Vijay Anand | The Startup Guy.

The Gap in the Indian Innovation Ecosystem.

Posted on: November 19, 2007

“There is a definite lack in the number of fundable ideas in the ecosystem. What we need is more incubation funds.”

I am not sure if that’s so. Fundable ideas, in most cases denotes a team that is mature enough and has the market valuation and the credibility to be looked seriously by a VC firm, not random thought processes that spew out of high school students.

I am even more not sure as to how more funds can help. We don’t need more funds. We need a way for most of the already existing funds to engage in a meaningful way in the life cycle of the entrepreneurship ecosystem.

For some reason, it feels that the stages that an entrepreneur goes through here in India, is in the best form, jerky. There are no proper transitions and the environment is still a little too harsh on young entrepreneurs to foster themselves in the wild. Though there are quite a few incubation centres across the country, very few of them have success stories in their pockets. Most of them are academic institutes, and they run to understand and gain experience – as an insight into the lifecycle of an entrepreneur – and in most cases, a helpless spectator when the startup hits some obvious mistakes along the way. It could have been avoided, if there was an experienced mentor at the helm. In most cases, that term is still so very underrated or a misnomer for a poor substitute of something else. That’s one of the major issues.

The main gap that i would point out is the transition that a startup makes from putting a team together and having their first prototype ready, and then getting to a point where a VC is ready to fund them. I do have a better perspective on this aspect of companies – about 200 of them, thanks to Proto, and I think there is a definite Gap here.

The biggest asset right now, in terms of valuation has become the team and the market/product positioning of the team. If both of these are there then the company, is relatively in very good terms. Considering that the market is yet maturing, and there are very few players offering products, most of these companies have yet to decipher the art of market capturing and all, but for now, it is not a much critical skill. Alliances with the media – because of the spurge and growth in that sector – makes getting a slot much easier and joint advertisement campaigns arent that tough as they are in more matured, saturated markets.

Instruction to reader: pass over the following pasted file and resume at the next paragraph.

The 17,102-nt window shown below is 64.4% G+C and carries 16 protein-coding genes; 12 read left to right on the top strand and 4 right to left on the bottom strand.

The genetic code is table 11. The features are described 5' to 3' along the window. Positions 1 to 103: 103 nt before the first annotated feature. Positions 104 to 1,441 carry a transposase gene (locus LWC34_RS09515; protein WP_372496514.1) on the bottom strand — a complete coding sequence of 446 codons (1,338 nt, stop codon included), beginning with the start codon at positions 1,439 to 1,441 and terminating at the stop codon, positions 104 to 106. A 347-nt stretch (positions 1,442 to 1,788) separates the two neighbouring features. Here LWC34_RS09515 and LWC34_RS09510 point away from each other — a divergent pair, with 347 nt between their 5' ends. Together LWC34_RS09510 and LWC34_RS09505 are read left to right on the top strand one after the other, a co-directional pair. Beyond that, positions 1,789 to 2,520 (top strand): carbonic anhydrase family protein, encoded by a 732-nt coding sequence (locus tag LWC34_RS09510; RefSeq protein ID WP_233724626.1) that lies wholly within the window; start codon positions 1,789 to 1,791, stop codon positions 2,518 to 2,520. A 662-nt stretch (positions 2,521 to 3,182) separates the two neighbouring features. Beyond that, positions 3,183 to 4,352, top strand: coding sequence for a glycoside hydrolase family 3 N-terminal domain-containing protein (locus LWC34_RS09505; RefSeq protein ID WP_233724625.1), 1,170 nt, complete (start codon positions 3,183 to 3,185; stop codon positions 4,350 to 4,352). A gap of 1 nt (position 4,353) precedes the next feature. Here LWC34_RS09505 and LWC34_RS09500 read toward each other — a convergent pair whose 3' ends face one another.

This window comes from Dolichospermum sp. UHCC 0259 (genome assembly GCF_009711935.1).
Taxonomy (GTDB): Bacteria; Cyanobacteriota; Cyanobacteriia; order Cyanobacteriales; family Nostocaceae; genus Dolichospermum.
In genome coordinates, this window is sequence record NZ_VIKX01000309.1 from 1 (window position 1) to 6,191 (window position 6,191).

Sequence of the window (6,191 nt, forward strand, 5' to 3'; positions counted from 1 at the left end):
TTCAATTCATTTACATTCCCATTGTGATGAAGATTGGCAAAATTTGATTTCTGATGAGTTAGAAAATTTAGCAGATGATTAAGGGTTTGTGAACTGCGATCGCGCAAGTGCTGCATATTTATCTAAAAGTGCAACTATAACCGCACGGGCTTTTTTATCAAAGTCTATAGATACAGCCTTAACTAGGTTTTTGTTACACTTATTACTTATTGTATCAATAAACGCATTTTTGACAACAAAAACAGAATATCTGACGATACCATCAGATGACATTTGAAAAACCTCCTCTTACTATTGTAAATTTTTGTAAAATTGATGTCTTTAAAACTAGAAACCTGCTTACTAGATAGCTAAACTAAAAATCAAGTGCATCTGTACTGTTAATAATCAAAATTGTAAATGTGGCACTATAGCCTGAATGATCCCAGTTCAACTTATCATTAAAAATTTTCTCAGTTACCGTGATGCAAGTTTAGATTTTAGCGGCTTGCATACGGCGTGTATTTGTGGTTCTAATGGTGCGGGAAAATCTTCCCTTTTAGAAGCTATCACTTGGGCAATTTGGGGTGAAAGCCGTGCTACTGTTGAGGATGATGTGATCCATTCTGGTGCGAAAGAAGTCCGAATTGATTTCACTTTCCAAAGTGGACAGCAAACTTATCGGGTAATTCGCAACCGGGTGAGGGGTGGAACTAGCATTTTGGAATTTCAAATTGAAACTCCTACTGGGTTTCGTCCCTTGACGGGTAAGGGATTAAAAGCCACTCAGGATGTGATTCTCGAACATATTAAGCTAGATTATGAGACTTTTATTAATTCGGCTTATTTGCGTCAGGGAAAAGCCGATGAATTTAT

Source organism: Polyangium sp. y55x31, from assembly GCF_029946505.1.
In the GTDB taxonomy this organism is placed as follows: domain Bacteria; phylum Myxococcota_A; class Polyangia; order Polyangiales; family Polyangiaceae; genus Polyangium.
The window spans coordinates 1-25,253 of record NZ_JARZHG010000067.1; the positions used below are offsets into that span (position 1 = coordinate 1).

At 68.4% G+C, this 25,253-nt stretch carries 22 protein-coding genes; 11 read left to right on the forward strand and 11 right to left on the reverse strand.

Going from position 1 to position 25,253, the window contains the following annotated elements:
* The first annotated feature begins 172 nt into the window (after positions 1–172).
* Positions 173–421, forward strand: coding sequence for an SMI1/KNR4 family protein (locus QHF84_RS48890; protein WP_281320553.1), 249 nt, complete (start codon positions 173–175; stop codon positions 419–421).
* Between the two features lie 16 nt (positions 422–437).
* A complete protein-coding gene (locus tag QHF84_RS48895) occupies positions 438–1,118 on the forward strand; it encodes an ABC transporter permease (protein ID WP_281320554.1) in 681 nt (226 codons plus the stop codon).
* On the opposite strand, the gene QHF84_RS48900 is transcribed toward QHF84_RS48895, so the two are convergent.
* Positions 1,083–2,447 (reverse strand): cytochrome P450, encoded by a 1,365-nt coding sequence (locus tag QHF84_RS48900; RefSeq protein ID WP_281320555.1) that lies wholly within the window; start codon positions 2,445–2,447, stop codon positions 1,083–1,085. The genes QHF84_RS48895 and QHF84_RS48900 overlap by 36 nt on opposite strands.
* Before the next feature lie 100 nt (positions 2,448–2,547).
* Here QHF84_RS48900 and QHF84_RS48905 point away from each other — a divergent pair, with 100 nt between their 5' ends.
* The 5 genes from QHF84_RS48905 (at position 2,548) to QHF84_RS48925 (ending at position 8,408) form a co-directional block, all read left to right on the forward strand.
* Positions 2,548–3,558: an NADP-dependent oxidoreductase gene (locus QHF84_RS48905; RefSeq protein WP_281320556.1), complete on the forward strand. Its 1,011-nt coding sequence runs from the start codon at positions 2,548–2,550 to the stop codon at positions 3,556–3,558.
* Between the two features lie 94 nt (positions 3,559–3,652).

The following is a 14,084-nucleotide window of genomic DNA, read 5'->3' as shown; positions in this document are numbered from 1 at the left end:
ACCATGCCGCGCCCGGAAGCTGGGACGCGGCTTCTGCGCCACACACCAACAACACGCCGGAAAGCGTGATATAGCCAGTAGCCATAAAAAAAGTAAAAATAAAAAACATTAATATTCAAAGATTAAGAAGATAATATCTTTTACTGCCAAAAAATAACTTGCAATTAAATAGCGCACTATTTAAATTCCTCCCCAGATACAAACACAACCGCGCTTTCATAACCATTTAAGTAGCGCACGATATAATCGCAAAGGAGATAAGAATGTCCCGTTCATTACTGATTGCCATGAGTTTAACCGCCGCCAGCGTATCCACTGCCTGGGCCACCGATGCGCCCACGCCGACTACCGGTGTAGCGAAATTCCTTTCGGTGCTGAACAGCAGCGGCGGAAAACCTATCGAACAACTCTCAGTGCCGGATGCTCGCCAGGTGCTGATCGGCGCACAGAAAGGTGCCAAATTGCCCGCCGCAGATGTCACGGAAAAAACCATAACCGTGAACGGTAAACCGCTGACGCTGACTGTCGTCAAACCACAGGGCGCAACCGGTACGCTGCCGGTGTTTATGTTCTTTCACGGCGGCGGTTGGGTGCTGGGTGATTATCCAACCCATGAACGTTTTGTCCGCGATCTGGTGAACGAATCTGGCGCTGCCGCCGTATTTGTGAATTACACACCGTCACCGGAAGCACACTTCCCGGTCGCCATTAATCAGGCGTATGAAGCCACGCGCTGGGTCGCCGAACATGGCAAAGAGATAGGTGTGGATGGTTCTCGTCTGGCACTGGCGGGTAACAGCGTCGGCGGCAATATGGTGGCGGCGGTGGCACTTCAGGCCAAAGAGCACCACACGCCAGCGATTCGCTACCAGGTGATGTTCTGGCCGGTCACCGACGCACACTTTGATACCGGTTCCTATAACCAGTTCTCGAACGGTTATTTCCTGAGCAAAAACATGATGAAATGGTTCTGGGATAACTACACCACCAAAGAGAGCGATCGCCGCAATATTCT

Let me put it this way: If a team and product positioning is what is crucial, and i believe it is, most of the companies that do come to proto have that. Or they have that within a timeline of about 6 months. What does it take, to take that company from there, to a point where a full-fledged VC firm could sit down and work out their financials? That’s the gap, I am talking about. There is absolutely no one as of now – except for the likes of Mentor Partners, and a few other firms who are looking at such a niche gap.

I personally think there should be more of those.

I hear talks of Angel investment funds trying to setup incubation centres and a couple of VC firms wanting to establish incubation centres or linkages with incubation centres to get their creme de la crop. I am not sure if thats the best strategy to go about. Spot potential and nurture it. We cant get into this vicious game of spotting the one in a million anamoly and positioning ourselves to pounce on it at first sight. There is a responsibility for a lot of VC firms, to invest in this gap, and do something about it.

I do have some thoughts. Actually, quite a few long nights of being awake and scribbling have gone into it. In the true style of a blog, and what the comments section is meant for, we shall discuss it there, as the occasion arises.

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2 Responses to "The Gap in the Indian Innovation Ecosystem."

Vijay,

I agree with you totally. I believe being an entrepreneur is a “state of mind”. What we need in the Indian ecosystem is strong base of business support services of Mentors,Consultants,Coaches.

To give you a simple example of differences:

– A “Mentor” will show you how it’s done.
– A “Consultant” will tell you what you should do.
– A “Business Coach” will ask questions until you are doing what you need to be doing to increase the success of your business

Cheers

Bala

Agree with you Bala.

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